Thursday, October 2, 2014
I wish that Amazon, Barnes and Noble, and all publishers would include font size in the publication information of each poetry book they sell. Then I could avoid ordering any collection that uses a font smaller than 11. I'm attempting to read a new book now that may end up blinding me. The poems are spoiled because the physical act of reading them is so difficult. I keep misreading words that look like other words, e.g., ever for even, dirt for dart, feeling for foreleg, and so on. When the line makes no sense, I go back and discover my error, but by then I’ve already been booted out of the poem. Sure, I can get back in, but if it happens again and again, then the reading becomes too fragmented to be enjoyable and meaningful.
This seems to be a trend. I’ve experienced it several times now, almost exclusively with poetry books. I thought initially that this might be an economical adjustment, a way of saving paper. But no, it’s not. When I go back through the book, I discover that most of the poems are less than a full page and could easily accommodate a larger font. Occasionally, a small font seems to be used in order to accommodate long lines. Bad choice. There are alternatives. If it’s just a few poems that have long lines, the font on those pages could be decreased, though that's not desirable. Or turn lines could be used. Again, not desirable, but certainly better than spoiling the whole book. If many of the poems have long lines, a larger book size could be used. Another option might be for the poet to rework those long lines.
Several days ago I posted my irritation on Facebook and quickly learned that I’m not the only one who has noticed this trend and finds it bothersome. Some even went so far as to suggest that this is ageism. Some of the commenters with books said that they insist their publishers use an easy-to-read font size. Problem there is that not all publishers give that option to their authors. That’s often the role of the book design department. Who are these book designers with their very good vision?
One commenter recommended that I buy a magnifying sheet. I refuse to do that. How annoying to have to keep moving the sheet as I go from page to page, poem to poem. It’s not my job to make the book physically readable; it’s the publisher’s job.
A very small font can also present a problem for the poet at readings. I’ve seen poets at the podium struggling to read their own poems, trying to catch the light just right, misreading and then correcting.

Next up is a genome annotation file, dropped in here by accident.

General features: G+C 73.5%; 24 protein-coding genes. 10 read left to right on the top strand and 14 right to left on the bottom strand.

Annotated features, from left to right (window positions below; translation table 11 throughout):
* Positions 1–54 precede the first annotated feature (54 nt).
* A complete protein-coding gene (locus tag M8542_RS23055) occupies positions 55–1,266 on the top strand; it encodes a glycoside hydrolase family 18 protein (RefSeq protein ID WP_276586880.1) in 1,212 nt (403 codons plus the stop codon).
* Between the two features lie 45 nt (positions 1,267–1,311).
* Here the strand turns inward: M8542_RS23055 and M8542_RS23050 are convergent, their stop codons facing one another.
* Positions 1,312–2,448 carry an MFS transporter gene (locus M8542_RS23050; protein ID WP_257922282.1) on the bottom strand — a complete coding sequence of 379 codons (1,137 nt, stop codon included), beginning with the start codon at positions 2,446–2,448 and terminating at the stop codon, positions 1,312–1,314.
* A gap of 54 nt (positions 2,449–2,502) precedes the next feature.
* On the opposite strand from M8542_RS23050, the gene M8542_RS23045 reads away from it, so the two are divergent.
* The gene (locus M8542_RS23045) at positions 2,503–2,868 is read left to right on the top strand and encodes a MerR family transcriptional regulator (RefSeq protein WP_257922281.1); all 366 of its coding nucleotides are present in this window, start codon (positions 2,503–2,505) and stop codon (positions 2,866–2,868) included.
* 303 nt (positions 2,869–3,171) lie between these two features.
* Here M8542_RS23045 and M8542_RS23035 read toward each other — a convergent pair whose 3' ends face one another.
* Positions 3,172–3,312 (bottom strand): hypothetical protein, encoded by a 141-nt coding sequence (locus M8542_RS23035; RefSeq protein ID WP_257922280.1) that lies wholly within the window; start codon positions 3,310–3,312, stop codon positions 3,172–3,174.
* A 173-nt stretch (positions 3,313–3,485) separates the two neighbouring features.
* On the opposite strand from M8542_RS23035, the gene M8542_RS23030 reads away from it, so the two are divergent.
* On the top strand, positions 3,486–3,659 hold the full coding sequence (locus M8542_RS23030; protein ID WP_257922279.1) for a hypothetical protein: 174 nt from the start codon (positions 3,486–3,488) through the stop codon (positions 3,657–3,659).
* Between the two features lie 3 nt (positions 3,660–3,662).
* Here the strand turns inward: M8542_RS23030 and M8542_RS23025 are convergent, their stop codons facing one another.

Also there seems to be a trend to use light gray font. Combine that with the small size. No thanks!
I’ve also noticed that it seems to be in style to use a small font on covers. This means that the title and the poet’s name often cannot be read in a thumbnail image. I understand the desire to show as much of the artwork as possible, but surely the title and poet’s name are equally important?
Other commenters suggested Kindle or some other e-reader. I love the option of being able to read on my Kindle, but I do not want to have that as my only option. Also line length is still a problem on e-readers. That’s getting better, but still requires adjustment of settings. I like to mark up some of the poetry books I’m reading. I really can’t do that on the screen—at least not in the same way I can with a paper book. And I like to dogear pages. And circle favorites in the table of contents. My reading is active, not passive.
Someone sent me this article with an audio discussion on the topic. Check it out: Your paper brain and your Kindle brain aren't the same thing
So what’s a human reader to do? I order and read a lot of poetry books. I’m contemplating returning books with unreadable fonts. I’m not sure that Amazon will consider that an acceptable reason for returning a book. They’ll probably charge me the cost of the postage. That returns me to my starting point: Amazon and publishers should start indicating font size. I, for one, would appreciate that. Better yet, publishers should stop using small font sizes.